Friday, October 2, 2009

Old name + new look = Nice job

Sacramento, California – I’m happy to report that the latest version of the recently resurrected Ford Taurus is not merely an effort to recall happier times at Ford Motor Co.

The extensively reworked-for-2010 Taurus is a substantial car, much more substantial than the old Taurus that was a serious seller for Ford a generation ago. I’d take the 2010 Taurus over any previously produced car wearing that name.

Ford rode the 1986 Taurus to the top, when the new sedan proved hugely popular with Americans looking for a nicely-sized car at a nice price. The Taurus proceeded to become the nation’s best-selling passenger car. Then, in 1995, Ford introduced a second-generation Taurus that was decidedly more swoopy.

That turned out to be a mistake. Taurus sales plunged, and the brand eventually was dropped … in favor of the Ford Five Hundred, arguably a bigger mistake than the mid-1990s restyling of the Taurus. Thankfully, Ford chief Alan Mulally figured out that the best thing to do was drop the Five Hundred and bring back the Taurus.

And with the 2010 Taurus, the comeback is complete, and admirable.

I just spent a week in the 2010 Taurus SEL with front-wheel drive. This model is only a slight cut above the entry-level Taurus SE FWD, yet it was as solid as a rock. Talk about old-school; it looked and felt like a loaded Buick Riviera from years past. And yes, I really enjoyed the old-school Riviera.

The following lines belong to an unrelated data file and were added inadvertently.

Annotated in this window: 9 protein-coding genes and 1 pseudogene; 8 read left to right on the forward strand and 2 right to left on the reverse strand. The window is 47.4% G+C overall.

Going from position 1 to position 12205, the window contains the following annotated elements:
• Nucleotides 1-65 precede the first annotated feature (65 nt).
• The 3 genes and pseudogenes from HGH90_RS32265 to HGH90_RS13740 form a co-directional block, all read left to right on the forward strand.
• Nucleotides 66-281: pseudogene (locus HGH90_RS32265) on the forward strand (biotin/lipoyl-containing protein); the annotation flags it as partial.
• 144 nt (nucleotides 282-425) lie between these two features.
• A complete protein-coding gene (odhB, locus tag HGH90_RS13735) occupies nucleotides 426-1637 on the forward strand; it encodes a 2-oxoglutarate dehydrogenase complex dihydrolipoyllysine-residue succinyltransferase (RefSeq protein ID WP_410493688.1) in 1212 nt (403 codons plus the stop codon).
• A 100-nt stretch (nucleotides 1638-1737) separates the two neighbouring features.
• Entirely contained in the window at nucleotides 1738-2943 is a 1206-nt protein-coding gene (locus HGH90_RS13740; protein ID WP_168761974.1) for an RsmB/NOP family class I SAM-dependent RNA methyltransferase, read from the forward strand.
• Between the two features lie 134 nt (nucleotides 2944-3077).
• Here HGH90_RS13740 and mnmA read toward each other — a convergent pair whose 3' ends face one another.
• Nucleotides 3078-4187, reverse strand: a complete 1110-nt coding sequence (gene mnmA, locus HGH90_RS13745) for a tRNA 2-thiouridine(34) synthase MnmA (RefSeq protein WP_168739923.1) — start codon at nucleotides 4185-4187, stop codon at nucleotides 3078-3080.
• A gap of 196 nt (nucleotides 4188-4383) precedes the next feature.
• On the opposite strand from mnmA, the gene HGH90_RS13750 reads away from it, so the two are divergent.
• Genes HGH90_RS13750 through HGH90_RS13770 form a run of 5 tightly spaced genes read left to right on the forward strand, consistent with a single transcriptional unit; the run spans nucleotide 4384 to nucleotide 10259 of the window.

The Taurus has a high-riding look, with tall doors and side sculpting riding up to seemingly crunched window glass. Yet the view from inside the Taurus was fine, with no visibility problems whatsoever from the cockpit.

The 3.5-liter V-6 engine with 263 horsepower handled all challenges with ease. The V-6 had more than enough juice to handle what California’s challenging highways and mountain roads could dish up. The ride was quiet and smooth, with a strong suspension and a light, but just-firm-enough feel in the steering wheel. Fuel mileage ratings of 18 miles per gallon in the city and 27 mpg on the highway were about what one expects from this V-6.

Performance fans will be pleased with the presence of shift paddles behind the steering wheel. Nothing like living out that Formula One fantasy in a Ford sedan.

The interior of my tester was juiced up with leather surfaces that were part of a $2,700 package of options that bumped up the interior environment, the audio system and some safety systems. Frankly, I would have liked the car just as much without them.

The standard package is impressive, with dual chromed exhaust tips, halogen headlamps, six-way power driver’s seat, eight cup/bottle holders and dash controls that were large enough to be seen and easily used.

The list of technologies that can be had in the Taurus is staggering. It includes adaptive cruise control, collision-warning system, programmable “smart” keys, a blind spot illumination system, a cross traffic-alert system, rain-sensing wipers, the SYNC audio/communication system and voice-activated navigation.

No, this isn’t your daddy’s Taurus. And it isn’t priced like daddy’s ride, either.

Motorists used to Taurus window stickers of old might be shocked to see the entry-level model starting at $25,170. The starting price on my tester was $27,170. A Taurus Limited with all-wheel drive tops $33,000. And if you want a rip-roaring 2010 Taurus SHO with a 365 horsepower V-6, the starting fare is $37,170.

Well, that’s progress. And frankly, those prices are in line with all that the current Taurus has stuffed into it.

By the way, that Taurus SHO is likely to end up winning some prestigious Car of the Year awards before we welcome in 2010. Believe it.

And welcome back, old friend.

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